County Legislators Bill Reinhardt and Joanne Cunningham celebrate with newly elected Town Board member Maureen Cunningham Photo: Ali Hibbs / Spotlight News
BETHLEHEM — The town Democratic Committee voted unanimously on Monday, Sept. 24, to elect Joanne Cunningham as its chair, taking over for Jeffrey Kuhn.
“I was very pleased and honored to be initially nominated to step up and take the position,” she said, immediately assuming it last night. “I’ve got a long history in Democratic politics and campaigns, and I consider myself a real hard worker. I care an awful lot about electing good Democrats to office.”
Cunningham is juggling her position as an Albany County legislator, which she’s held since November 2015. She said she will not be leaving that legislative position since it is part-time. She added that she plans to seek re-election next year.
She said she is grateful to be the first female to attain the chair position, too. “I think we’re gonna see a tremendous 2018 wave with a lot of women seeking office in the town, state and county. My position is part of what’s happening in the country, too, where we see women moving up in politics more. I’m thrilled.”
She now hopes to “recruit and elect exceptional candidates who have Democratic values in the Town of Bethlehem, to advance our position to keep our town’s character and quality.” She is also interested in pursuing policies that favor open space protection and greenspace, while “continuing to ensure we have a high level of town services like making our town more pedestrian-friendly and walkable.”
Cunningham was aware that Kuhn had announced last year that he did not plan to run again, having served for six years.
Kuhn said that one reason he chose to step down was that he wanted to focus on other commitments like his family while remaining a committee member. He also believed that by stepping down, he was allowing for new ideas and perspectives, and holding onto one position for too long “is not the healthiest thing in leadership.”
“I have four young children who are now 12, 10, 8 and 5 but when I started as chairman six years ago, I only had three,” he said. “Now, there are more commitments as a dad that are important to me. Also, still staying on as a BDC member is a fairly demanding job so I want to make sure I’m fulfilling all my commitments and doing a good job at it.”
Since his announcement, Kuhn said that he’d been working closely with Cunningham to ease the transition process although the official transition that took place during the BDC organizational meeting on Sept. 24 was quick and immediate.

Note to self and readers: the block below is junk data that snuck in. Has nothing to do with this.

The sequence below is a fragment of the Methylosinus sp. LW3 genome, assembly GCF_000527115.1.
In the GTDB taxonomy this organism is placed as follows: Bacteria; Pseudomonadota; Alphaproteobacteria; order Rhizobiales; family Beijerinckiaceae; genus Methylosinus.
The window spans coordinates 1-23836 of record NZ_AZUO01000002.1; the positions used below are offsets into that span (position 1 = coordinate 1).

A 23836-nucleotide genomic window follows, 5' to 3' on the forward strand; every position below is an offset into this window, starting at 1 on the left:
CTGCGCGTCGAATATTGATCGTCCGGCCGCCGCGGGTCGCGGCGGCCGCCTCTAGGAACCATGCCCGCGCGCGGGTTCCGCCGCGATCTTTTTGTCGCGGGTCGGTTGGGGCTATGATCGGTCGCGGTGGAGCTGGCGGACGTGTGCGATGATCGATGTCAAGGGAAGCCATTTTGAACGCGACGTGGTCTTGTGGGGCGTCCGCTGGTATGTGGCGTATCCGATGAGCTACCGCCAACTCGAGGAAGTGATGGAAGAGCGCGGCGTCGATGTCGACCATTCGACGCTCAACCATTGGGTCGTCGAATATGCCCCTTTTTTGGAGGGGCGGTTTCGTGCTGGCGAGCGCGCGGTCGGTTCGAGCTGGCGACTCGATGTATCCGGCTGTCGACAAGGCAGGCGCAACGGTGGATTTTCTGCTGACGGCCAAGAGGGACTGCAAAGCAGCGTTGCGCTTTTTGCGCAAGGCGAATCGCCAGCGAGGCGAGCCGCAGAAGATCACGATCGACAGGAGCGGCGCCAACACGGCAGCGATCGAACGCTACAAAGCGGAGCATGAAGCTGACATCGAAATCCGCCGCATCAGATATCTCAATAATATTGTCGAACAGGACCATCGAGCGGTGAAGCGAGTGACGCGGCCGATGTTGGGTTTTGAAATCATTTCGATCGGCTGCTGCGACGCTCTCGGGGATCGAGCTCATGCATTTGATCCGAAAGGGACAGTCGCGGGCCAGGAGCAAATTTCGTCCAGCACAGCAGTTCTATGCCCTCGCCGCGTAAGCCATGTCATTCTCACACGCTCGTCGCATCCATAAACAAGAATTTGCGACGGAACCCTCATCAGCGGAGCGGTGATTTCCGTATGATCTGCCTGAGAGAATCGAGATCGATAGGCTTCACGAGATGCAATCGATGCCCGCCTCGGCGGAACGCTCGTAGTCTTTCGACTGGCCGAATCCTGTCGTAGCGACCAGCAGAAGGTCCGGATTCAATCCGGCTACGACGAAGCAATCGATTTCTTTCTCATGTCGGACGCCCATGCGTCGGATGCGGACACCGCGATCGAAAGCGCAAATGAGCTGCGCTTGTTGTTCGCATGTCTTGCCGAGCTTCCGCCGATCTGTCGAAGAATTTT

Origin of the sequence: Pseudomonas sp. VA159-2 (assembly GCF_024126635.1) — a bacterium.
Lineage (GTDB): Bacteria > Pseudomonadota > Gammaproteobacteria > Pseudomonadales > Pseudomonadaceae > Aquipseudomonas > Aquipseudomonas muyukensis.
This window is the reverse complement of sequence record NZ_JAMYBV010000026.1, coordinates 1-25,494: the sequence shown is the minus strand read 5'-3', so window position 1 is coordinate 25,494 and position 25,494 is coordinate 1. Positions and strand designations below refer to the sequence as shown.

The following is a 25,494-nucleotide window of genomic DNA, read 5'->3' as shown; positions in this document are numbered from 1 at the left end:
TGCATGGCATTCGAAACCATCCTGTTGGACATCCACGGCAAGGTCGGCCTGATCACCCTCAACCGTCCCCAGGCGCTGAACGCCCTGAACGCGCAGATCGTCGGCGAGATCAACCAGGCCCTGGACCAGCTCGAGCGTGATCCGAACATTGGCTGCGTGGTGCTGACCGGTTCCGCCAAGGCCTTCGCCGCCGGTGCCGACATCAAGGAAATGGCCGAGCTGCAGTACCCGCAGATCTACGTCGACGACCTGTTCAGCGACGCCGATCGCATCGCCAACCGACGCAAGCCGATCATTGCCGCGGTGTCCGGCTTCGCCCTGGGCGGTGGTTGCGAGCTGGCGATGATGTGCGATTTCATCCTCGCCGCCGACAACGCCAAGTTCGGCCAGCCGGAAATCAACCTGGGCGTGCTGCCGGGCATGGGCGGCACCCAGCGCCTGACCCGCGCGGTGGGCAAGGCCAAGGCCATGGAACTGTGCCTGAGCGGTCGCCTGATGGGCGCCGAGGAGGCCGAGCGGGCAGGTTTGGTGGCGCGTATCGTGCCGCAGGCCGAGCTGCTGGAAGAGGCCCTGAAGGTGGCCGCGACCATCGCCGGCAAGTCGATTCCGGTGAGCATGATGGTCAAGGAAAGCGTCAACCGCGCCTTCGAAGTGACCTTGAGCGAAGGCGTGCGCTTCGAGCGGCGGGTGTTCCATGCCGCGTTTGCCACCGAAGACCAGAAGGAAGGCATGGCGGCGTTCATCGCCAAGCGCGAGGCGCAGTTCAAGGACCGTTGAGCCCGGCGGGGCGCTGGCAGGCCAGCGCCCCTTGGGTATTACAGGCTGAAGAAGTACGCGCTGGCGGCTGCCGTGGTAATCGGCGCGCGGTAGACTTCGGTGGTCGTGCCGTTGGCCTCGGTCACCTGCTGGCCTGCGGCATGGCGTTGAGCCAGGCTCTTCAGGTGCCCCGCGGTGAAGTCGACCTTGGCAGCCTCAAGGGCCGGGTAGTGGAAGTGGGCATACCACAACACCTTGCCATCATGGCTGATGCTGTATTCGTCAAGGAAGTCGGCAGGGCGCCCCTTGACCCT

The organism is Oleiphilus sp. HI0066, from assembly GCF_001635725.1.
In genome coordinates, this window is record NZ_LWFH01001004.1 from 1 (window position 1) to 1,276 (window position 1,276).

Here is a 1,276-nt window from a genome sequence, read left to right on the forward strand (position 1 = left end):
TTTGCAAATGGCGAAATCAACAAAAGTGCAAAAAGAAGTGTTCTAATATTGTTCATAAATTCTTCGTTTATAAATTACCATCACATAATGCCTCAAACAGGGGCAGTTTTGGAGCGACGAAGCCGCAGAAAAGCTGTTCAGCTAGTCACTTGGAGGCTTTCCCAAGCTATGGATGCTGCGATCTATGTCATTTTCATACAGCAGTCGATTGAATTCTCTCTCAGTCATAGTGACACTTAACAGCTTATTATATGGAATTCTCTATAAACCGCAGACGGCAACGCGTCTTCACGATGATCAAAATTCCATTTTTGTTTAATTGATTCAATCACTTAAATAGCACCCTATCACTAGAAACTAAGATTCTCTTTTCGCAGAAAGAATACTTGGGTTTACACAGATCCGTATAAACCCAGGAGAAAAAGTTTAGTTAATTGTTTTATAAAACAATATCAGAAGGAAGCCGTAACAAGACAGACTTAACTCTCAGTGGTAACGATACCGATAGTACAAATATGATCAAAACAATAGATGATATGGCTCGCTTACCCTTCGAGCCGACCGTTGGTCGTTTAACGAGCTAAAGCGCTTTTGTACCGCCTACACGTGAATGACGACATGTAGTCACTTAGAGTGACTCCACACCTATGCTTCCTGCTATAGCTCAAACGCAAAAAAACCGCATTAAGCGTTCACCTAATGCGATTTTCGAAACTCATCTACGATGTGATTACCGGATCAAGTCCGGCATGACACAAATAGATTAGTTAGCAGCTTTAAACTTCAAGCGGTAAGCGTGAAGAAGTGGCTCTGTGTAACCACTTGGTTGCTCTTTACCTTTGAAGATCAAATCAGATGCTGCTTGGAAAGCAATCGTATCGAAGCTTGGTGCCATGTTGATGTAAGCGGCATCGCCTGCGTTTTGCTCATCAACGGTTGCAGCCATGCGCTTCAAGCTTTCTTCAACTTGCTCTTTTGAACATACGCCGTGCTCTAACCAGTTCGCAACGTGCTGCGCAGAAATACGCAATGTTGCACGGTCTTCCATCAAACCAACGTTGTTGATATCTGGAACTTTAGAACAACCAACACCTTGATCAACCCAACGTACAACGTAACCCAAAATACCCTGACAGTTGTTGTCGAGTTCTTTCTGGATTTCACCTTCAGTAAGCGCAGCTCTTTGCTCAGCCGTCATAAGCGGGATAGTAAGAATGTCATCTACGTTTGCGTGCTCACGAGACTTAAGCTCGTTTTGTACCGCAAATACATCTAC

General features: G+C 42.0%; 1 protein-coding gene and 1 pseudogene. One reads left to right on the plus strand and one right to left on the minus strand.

“I have no doubt Joanne will do a fantastic job,” said Kuhn. “She’s incredibly hardworking and has a great deal of know-how about political issues that she’ll deal with them as chair. I felt like it was a good time to pass the reins to someone else.”
The BDC, however, was embroiled in controversy towards the end of Kuhn’s term, after Dan Coffey and Giles Wagoner were prevented from continuing as candidates on the party’s ballot line in last year’s primary election.
Wagoner, a member of the BDC and the Town Board, was initially announced in mid-July 2017 to replace Brent Meredith as the candidate for highway superintendent after the latter took a job at the University at Albany. Meanwhile, Coffey was running for Wagoner’s Town Board seat. He was a former member of the Bethlehem Planning Board for a year and later, Chairman of the Zoning Board of Appeals for seven years.
Their candidacy was threatened when fellow Democrats Dan Morin and George Harder, who were running for town positions too, filed suit after they found that the BDC leaders — Kuhn, First Vice Chair Coffey and Second Vice Chair Pam Skripak — had incorrectly filed paperwork to name Wagoner and Coffey as replacement candidates. The court ruled that Wagoner and Coffey could not officially run on the Democratic ballot line for the primary election leaving only Morin and Harder on the line for the general election.
In the end, Wagoner and Coffey would only appear on the Working Families Party line, creating a split in the Democratic vote and unrest among the committee.
“I think that’s all in the rearview mirror at this point and we are coalescing at getting Coffey again and supporting Ryan Donovan who’s now running for his fourth term for town justice,” Cunningham said. “We’re just really looking ahead so the BDC can continue to be a powerful force in electing progressive Democratic people to make our town exceptional and maintain high quality.”
Despite the BDC’s internal division from last year’s turmoil, Kuhn brought up how the vote to elect Cunningham was unanimous, “I know there were a lot of people that were hoping she would run, even before she was officially nominated. They all feel the same way as I do in that she’s really ideally positioned for this.”
Believing the BDC and the town’s future will be collectively bright with Cunningham taking over, Kuhn said he is still excited to remain a part of it as just a BDC member.
“Jeff is still very involved and instrumental in the BDC’s success, we want to keep him very engaged and draw on his expertise,” Cunningham said. “Even though he’s stepping back, you can bet I’m going to rely on Jeff. And we at the BDC are continuing to make more of an effort and energy to make Democrats have a good year in the coming Nov. 6 elections.”